Twentieth Century Fox expects its long-planned, much-revised $ 200 million Century City expansion plan to be greenlighted by City Council today.

“I’d be shocked if it didn’t pass,” said David Handelman, Fox’s senior VP external and legal affairs. “The issue is whether there will be further restrictions. I do not expect it to be defeated. Knock on wood.”

Fox needs eight of 15 City Council members to vote thumbs up.

Since the spring of 1990, the 771,000-square-foot expansion plan has been revised dozens of times based on recommendations by environmental and traffic impact experts, opposition groups and neighborhood activists.

Today the council will vote on the most recent version of the plan proposed by City Councilman Zev Yaroslavsky — who reps the Westside neighborhood — and accepted by Fox. The plan passed the council’s Planning and Land Use Management (PLUM) committee a week ago (Daily Variety, June 17).

In short, the plan calls for the expansion to be phased in during three carefully monitored stages. The third phase is conditional and would only be allowed after more public hearings and assessment reports down the line.

At today’s hearing, Fox is “asking for a zoning change, a specific plan amendment, approval of the development agreement with the city and the mitigation monitoring program that sets forth all of the conditions and restrictions,” Handelman said. There are some 500 conditions. However, the council only votes once.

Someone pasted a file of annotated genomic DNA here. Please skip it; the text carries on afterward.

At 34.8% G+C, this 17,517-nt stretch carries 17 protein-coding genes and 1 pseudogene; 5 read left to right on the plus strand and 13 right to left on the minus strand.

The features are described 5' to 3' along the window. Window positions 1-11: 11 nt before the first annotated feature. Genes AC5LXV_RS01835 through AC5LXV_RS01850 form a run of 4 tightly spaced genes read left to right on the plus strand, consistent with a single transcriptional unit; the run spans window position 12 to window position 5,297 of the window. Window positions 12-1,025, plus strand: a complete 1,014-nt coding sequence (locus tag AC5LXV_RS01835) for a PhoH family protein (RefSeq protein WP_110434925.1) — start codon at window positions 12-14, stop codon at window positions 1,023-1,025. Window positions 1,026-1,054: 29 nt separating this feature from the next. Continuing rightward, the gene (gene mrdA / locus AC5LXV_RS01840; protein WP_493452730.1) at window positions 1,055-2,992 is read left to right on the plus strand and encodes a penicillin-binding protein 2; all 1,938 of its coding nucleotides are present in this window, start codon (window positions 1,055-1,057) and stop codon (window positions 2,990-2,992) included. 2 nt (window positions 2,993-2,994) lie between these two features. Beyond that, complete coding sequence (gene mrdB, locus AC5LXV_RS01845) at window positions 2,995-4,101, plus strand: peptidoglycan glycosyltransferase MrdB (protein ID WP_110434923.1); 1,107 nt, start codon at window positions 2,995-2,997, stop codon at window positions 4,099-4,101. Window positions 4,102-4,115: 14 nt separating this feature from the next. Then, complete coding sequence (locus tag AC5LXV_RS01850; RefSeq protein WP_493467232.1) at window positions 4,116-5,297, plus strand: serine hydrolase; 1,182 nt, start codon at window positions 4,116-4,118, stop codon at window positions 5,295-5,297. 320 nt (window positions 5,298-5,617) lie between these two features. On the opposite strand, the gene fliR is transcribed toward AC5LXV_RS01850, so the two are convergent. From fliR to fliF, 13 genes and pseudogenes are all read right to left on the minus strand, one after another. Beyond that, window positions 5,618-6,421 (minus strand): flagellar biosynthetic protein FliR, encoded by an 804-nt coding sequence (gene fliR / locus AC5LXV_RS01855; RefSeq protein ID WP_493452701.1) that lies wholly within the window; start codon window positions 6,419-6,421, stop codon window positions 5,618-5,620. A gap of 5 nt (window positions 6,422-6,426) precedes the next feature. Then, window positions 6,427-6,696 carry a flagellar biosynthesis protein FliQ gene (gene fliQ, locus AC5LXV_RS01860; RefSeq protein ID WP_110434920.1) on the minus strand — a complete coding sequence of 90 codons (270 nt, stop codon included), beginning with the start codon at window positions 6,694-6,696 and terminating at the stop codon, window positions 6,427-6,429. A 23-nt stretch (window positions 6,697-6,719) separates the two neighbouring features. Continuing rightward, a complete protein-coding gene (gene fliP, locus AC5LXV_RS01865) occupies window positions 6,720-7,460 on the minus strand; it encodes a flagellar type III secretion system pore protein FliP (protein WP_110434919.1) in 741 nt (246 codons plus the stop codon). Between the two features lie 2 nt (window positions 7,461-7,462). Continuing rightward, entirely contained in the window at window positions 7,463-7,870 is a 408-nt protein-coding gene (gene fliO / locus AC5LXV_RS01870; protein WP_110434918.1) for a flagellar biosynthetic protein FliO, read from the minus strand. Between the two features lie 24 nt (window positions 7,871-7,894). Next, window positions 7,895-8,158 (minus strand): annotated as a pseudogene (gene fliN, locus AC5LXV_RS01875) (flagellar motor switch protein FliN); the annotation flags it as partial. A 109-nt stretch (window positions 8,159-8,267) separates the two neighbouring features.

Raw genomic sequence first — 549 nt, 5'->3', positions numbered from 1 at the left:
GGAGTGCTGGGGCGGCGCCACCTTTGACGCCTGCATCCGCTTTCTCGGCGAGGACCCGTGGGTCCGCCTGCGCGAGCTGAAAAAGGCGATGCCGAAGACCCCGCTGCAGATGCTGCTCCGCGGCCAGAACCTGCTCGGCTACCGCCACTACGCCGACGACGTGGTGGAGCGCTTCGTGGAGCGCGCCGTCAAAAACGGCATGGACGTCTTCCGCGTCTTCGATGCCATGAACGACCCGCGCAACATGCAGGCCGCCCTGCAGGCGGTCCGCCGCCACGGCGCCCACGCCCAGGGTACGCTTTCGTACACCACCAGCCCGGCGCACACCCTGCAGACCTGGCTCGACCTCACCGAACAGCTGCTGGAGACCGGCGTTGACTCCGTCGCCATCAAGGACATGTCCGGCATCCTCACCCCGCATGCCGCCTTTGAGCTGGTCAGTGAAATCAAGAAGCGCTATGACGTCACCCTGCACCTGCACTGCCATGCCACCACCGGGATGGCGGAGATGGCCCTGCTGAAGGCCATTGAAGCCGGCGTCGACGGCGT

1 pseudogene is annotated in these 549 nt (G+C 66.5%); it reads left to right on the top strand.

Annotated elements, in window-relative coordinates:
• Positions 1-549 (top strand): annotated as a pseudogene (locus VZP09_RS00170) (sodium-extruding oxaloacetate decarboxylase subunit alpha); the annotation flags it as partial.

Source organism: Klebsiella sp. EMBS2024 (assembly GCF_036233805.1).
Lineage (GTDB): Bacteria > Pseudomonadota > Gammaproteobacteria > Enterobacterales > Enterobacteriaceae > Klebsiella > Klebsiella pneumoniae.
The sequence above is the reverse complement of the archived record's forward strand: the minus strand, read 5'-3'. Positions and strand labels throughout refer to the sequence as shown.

“They’ll do the whole enchilada in one vote for all items. We’re hopeful,” said Handelman. “This is the most regulated development project in the history of the city of Los Angeles and is certainly going to be the most regulated studio in the entertainment industry.”

Even City Councilman Nate Holden, who abstained from voting at last week’s PLUM hearing, said, “I think it will pass with the amendments.”

The once-strident opposition groups have all but disappeared. Only the Concerned Condo Owners in Century City were visible at the PLUM hearing, and rep Rhoda Semo said neighbors still haven’t seen a final draft of the plan.

“Fox and the city are still negotiating. They’re going to try to (pass it today), but there are still unanswered things,” Semo said.

Not true, said Yaroslavsky’s planning deputy, Ginny Kruger.

“It’s all spelled out,” Kruger said. She too expects the plan to finally get the go-ahead.

“It’s been a long time in coming but we think all the concerns have been adequately addressed, the traffic mitigated from its impacts on the adjacent community, and other restrictions have been established to ensure compatible development on the lot with its residential neighbors,” Kruger added. “It provides the certainty that Fox needs to remain in our city and produce some additional jobs.”

Fox said the expansion will consolidate their film and TV operations onto one 53-acre site and create about 1,600 new jobs.

In the event it doesn’t pass, Handelman said Fox would have to consider its options, including taking the studio elsewhere.